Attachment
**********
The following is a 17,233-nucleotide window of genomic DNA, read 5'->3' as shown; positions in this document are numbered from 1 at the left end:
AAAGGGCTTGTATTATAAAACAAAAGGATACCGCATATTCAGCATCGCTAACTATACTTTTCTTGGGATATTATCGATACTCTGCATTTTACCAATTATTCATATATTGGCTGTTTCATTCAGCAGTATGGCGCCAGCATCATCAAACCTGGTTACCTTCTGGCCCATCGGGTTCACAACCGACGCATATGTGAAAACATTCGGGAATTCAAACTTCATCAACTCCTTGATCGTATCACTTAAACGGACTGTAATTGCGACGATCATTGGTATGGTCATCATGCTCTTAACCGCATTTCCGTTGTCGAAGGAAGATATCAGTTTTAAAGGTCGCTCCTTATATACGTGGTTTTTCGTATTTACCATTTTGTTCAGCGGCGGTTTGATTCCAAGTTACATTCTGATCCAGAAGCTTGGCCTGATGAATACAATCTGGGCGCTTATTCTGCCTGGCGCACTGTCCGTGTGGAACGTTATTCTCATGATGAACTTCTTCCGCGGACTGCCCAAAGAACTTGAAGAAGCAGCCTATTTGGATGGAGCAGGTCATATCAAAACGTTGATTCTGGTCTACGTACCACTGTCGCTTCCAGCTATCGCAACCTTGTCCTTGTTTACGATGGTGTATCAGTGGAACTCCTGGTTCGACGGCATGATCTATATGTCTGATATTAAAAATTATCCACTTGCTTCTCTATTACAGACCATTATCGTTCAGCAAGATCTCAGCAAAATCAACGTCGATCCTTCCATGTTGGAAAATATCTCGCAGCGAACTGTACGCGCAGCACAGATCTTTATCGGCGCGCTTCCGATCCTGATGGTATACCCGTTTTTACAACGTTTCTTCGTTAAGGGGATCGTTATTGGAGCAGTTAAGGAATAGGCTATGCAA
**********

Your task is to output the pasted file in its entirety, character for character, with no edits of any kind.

The following is a 17,233-nucleotide window of genomic DNA, read 5'->3' as shown; positions in this document are numbered from 1 at the left end:
AAAGGGCTTGTATTATAAAACAAAAGGATACCGCATATTCAGCATCGCTAACTATACTTTTCTTGGGATATTATCGATACTCTGCATTTTACCAATTATTCATATATTGGCTGTTTCATTCAGCAGTATGGCGCCAGCATCATCAAACCTGGTTACCTTCTGGCCCATCGGGTTCACAACCGACGCATATGTGAAAACATTCGGGAATTCAAACTTCATCAACTCCTTGATCGTATCACTTAAACGGACTGTAATTGCGACGATCATTGGTATGGTCATCATGCTCTTAACCGCATTTCCGTTGTCGAAGGAAGATATCAGTTTTAAAGGTCGCTCCTTATATACGTGGTTTTTCGTATTTACCATTTTGTTCAGCGGCGGTTTGATTCCAAGTTACATTCTGATCCAGAAGCTTGGCCTGATGAATACAATCTGGGCGCTTATTCTGCCTGGCGCACTGTCCGTGTGGAACGTTATTCTCATGATGAACTTCTTCCGCGGACTGCCCAAAGAACTTGAAGAAGCAGCCTATTTGGATGGAGCAGGTCATATCAAAACGTTGATTCTGGTCTACGTACCACTGTCGCTTCCAGCTATCGCAACCTTGTCCTTGTTTACGATGGTGTATCAGTGGAACTCCTGGTTCGACGGCATGATCTATATGTCTGATATTAAAAATTATCCACTTGCTTCTCTATTACAGACCATTATCGTTCAGCAAGATCTCAGCAAAATCAACGTCGATCCTTCCATGTTGGAAAATATCTCGCAGCGAACTGTACGCGCAGCACAGATCTTTATCGGCGCGCTTCCGATCCTGATGGTATACCCGTTTTTACAACGTTTCTTCGTTAAGGGGATCGTTATTGGAGCAGTTAAGGAATAGGCTATGCAA